DEBATE: With Comcast and Fox deep in a bidding war, is Sky worth the price tag?

OFCOM Considers The Multi-billion Pound Takeover Of SKY By 21st Century Fox
Comcast’s latest bid is almost twice where the share price stood before the takeover battle started (Source: Getty)

With Comcast and Fox deep in a bidding war, is Sky worth the price tag?

Russ Mould, investment director at AJ Bell, says YES.

Economic theory dictates that competition for an asset will set that asset’s price, and the battle between Fox and Disney on one side and Comcast on the other means that a further knock-out bid for Sky has to be a possibility for strategic and financial reasons.

Sky’s strong competitive position, based on its control of the prime content that is loved by its loyal customers, gives it pricing power. Pricing power means good margins and strong cash flow.

At £15.30 a share, Sky has a market cap of £26.3bn. It has £7.5bn in net debt for an all-in purchase price of £33.8bn, which compares to forecast annual free cash flow of some £1.5bn to £1.6bn a year, factoring in lower football costs.

That implies a free cash flow yield of 4.7 per cent, which beats cash in the bank, the rate offered by 10-year UK Gilts or US Treasuries, or the four per cent dividend yield available from the FTSE 100 overall.

Read more: Fox-Sky bidding war: What's next?

Laith Khalaf, senior analyst at Hargreaves Lansdown, says NO.

Sky is a great business, but the bidding war between Comcast and Fox, with Disney in the background, is beginning to lose perspective.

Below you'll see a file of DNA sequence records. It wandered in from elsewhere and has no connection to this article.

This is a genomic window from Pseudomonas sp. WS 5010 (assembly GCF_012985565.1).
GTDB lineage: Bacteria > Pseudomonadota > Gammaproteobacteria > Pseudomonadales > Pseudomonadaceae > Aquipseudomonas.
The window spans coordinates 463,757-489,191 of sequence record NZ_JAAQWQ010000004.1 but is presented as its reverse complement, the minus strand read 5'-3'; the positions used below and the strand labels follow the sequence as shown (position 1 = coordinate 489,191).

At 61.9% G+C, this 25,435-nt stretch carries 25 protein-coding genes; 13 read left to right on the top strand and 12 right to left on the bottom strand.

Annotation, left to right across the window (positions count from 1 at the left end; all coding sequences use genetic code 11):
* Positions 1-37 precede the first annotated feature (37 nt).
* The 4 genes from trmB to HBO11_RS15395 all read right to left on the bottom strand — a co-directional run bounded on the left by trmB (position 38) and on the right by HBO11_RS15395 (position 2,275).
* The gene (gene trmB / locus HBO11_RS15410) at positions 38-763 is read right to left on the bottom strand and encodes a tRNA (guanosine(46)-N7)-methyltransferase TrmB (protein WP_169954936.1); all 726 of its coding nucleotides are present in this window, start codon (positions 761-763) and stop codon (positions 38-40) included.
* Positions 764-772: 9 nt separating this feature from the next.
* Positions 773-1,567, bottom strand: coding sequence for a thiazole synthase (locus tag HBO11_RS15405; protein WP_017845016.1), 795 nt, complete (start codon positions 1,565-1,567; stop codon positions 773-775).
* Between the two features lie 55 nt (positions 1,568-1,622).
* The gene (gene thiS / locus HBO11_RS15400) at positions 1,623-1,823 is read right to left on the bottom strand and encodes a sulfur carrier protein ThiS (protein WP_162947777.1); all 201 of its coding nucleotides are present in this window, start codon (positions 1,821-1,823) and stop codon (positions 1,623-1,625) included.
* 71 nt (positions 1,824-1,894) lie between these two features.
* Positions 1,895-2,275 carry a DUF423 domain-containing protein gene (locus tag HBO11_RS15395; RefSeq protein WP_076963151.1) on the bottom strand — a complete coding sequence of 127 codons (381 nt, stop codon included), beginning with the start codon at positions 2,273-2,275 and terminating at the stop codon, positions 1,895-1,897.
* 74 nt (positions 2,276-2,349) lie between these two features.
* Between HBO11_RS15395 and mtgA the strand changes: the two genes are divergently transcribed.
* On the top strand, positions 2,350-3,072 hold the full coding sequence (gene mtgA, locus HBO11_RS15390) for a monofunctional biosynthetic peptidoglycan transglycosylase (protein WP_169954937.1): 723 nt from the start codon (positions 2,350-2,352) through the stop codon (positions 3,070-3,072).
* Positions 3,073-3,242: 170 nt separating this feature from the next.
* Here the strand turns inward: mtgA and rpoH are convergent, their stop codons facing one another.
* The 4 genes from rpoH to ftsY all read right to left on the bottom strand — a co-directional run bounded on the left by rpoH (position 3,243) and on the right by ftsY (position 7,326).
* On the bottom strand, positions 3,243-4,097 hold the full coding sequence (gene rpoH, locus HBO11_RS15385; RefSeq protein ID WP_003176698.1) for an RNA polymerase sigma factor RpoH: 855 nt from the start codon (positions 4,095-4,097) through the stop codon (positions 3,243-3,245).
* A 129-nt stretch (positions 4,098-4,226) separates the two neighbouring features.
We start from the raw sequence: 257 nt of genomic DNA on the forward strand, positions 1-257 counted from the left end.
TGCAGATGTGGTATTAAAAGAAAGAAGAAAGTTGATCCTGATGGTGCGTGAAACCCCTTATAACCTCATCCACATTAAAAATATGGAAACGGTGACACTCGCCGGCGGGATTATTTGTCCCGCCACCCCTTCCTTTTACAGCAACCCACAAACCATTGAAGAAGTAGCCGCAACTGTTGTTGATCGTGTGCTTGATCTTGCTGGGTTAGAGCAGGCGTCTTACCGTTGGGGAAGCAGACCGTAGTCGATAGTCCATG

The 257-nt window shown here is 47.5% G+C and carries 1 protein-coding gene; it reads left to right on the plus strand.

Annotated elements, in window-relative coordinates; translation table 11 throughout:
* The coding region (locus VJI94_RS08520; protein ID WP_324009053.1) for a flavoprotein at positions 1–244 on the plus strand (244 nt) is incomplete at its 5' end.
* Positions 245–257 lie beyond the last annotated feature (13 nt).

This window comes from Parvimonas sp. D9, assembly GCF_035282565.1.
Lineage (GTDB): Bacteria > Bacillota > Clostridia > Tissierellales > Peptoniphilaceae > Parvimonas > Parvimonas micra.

Fox’s first offer of £10.75 per share was recommended by the Sky board, and at that time represented around a 40 per cent uplift on the share price. The board’s acceptance of that deal was tacit confirmation that the offer fully valued the company.

Fast-forward to 2018 and Comcast’s latest bid of £14.75 is almost twice where the share price stood before the takeover battle started. No matter how many synergies and strategic benefits you can wring out of such a deal, it’s hard to see how you can double the value of a company simply by acquiring it. Stocks can be mis-priced, but such a large anomaly would be a blow indeed to anyone who believes markets have at least some modicum of efficiency.

Of course, this is all great news for Sky shareholders, who are set for a bumper payday, and good luck to them.

Comcast and Disney investors might be more circumspect however.

Read more: Sky's the limit: Comcast raises bid to $34bn

City A.M.'s opinion pages are a place for thought-provoking views and debate. These views are not necessarily shared by City A.M.

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